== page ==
Fill So­cial Me­dia With Lies

In the com­ing in­for­ma­tion war, of­fence is the best form of de­fence

The Economic Times - - The Edit Page - T K Arun

All po­lit­i­cal par­ties must take this as a pri­or­ity task: flood so­cial me­dia with fake, scur­rilous, ma­li­cious pro­pa­ganda against their ri­vals. In re­sponse, those at­tacked would ex­pose th­ese charges as scan­dalous mis­in­for­ma­tion. This process would ed­u­cate the pub­lic at large that so­cial me­dia mes­sages can­not be trusted with­out in­de­pen­dent ver­i­fi­ca­tion. In the ab­sence of such ed­u­ca­tion, In­dian pol­i­tics is at grave risk— of a mas­sive mis­in­for­ma­tion cam­paign that would de­rail democ­racy at cru­cial times, such as just be­fore a gen­eral elec­tion.

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Tech­nol­ogy dis­rupts many things. It is com­mon­place that busi­nesses, jobs and skills would change with tech­nol­ogy. That tech­nol­ogy and com­mu­ni­ca­tions can em­power the sub­al­tern is some­thing that plum­bers look­ing for work, fish­er­men de­cid­ing which port to take their catch and boat to and farm­ers bar­gain­ing with bulk buy­ers about bench­mark­ing their price against the price at the near­est mar­ket have demon­strated, armed with their mo­bile phones.

Tech­nol­ogy is chang­ing how mem­bers of so­cial groups in­ter­act. This also peo­ple un­der­stand, in gen­eral. But when it comes to pol­i­tics, peo­ple be­have as if tech­nol­ogy does not mat­ter. At least, some peo­ple be­have like that, while oth­ers, can­nier, de­ploy tech­nol­ogy to reap rich div­i­dends in pol­i­tics.

When ra­dio first made its ap­pear­ance, politi­cians who made use of com­mer­cial ra­dio to com­mu­ni­cate their mes­sage had a big edge over those who did not. Ditto for TV. The In­ter­net’s ad­vent made the gap be­tween the tech-savvy cam­paigner and the lud­dite even wider. Mo­bile broad­band is now poised to make the big­gest change to the con­duct of pol­i­tics in the his­tory of the world.

In his book, War Room, on the 2014 cam­paign that made Nare­dra Modi prime min­is­ter, Ullekh de­tailed the use of in­for­ma­tion tech­nol­ogy adopted by the Modi cam­paign to or­gan­ise events, make de­cen­tralised, lo­cal choice of top­ics for the leader to ad­dress at in­di­vid­ual pit stops, iden­tify po­ten­tial vot­ers and mo­bilise them and to de­liver an ap­peal di­rectly to ev­ery tar­geted voter. This is now in the pub­lic do­main, and Prashant Kishor, who, along with Rajesh Jain and Arvind Gupta, or­ches­trated the in­for­ma­tion tech­nol­ogy part of the cam­paign, is now spread­ing this ca­pa­bil­ity across the non-BJP po­lit­i­cal spec­trum.

Mil­i­tary the­o­rists ex­cel at find­ing bet­ter ways to fight the last bat­tle. Real world gen­er­als who pul­ver­ize the en­emy al­ways know that the next war will be dif­fer­ent and wage their bat­tles dif­fer­ently. In pol­i­tics, the next bat­tle­front is so­cial me­dia.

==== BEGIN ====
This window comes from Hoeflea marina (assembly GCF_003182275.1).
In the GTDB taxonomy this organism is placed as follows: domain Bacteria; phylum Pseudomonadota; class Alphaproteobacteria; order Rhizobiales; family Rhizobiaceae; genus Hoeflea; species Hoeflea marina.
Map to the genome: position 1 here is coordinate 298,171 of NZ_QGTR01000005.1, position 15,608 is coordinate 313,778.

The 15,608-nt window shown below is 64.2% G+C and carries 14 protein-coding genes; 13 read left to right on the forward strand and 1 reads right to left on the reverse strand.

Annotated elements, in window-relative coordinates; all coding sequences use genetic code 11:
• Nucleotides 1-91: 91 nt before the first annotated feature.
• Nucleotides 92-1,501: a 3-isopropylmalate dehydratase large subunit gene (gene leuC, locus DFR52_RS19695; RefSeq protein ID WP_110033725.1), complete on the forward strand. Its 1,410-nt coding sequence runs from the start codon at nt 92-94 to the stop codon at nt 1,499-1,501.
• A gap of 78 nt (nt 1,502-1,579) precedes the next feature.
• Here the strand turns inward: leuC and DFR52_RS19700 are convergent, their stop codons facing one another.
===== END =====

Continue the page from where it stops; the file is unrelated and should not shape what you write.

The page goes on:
Its ef­fect was ev­i­dent in the case of JNU and its stu­dent leader, Kan­haiya. Half of In­dia is con­vinced that Kan­haiya led the stu­dent com­mu­nity in shout­ing anti-na­tional slo­gans. Fake videos and fake com­men­tary spread in­tensely on so­cial me­dia played a huge role in this piece of suc­cess­ful pro­pa­ganda. It helped that main­stream me­dia, specif­i­cally, tele­vi­sion chan­nels that should have known bet­ter, aired doc­tored videos and cre­ated a chau­vin­is­tic dis­course based on mis­in­for­ma­tion.

A fore­taste of the mis­chief that so­cial me­dia is ca­pa­ble of was avail­able in the 2013 Muz­za­far­na­gar ri­ots. Pic­tures of dead bod­ies lined up in hor­ren­dously long and chillingly or­derly rows were cir­cu­lated on What­sapp to spread rage and ha­tred. That the pic­tures re­lated to a dif­fer­ent spa­tial and tem­po­ral zone did not de­tract from the im­pact th­ese images had.

Guard Against Mis­use

The pros­per­ous Jats of western Ut­tar Pradesh had ac­cess to phones that could sport What­sapp back in 2013. Since then, the pop­u­la­tion of smart­phones has grown by leaps and bounds. All fore­casts of the likely size of the smart­phone mar­ket in In­dia by 2019 project a huge rise in smart­phone us­age. All of them un­der­es­ti­mate the likely share of the smart­phone mar­ket.

Phone prices have been fall­ing sharply. And the trend is likely to con­tinue, just at the level of hard­ware man­u­fac­ture. The com­ing in­ten- se com­pe­ti­tion for 4G ser­vices that Jio is ex­pected to un­leash is likely to see hand­sets be­ing sub­sidised by tele­com op­er­a­tors, to boot. The .₹ 500 per month cost of mo­bile tele­phony that Re­liance in­tro­duced in 2003 was the turn­ing point in In­dia’s tele­com his­tory. Sim­i­lar strate­gies might be in­evitable, if Jio wants to draw in cus­tomers who al­ready are sub­scribers of other ser­vice providers.

In China, the share of smart­phones went up from 20% of all phones in use to 80% in just two years, said the head of Len­ovo while in In­dia. There is no rea­son to be­lieve that by 2019 that will not be the share of smart­phones in In­dia as well. Most vot­ers would have ac­cess to mo­bile broad­band and a va­ri­ety of so­cial me­dia apps, and would spend an ap­pre­cia­ble amount of time on th­ese.

Th­ese apps’ po­ten­tial for abuse is im­mense. How to pre­vent that is a chal­lenge for all.

Of­fence is the best form of de­fence, in this case. There is no point wait­ing for a wave of fake images and ma­li­cious mis­in­for­ma­tion to suf­fuse so­cial me­dia and then go­ing on a clar­i­fi­ca­tion spree. Strike first.

Bet­ter to have tweeted and lost than never to have tweeted at all

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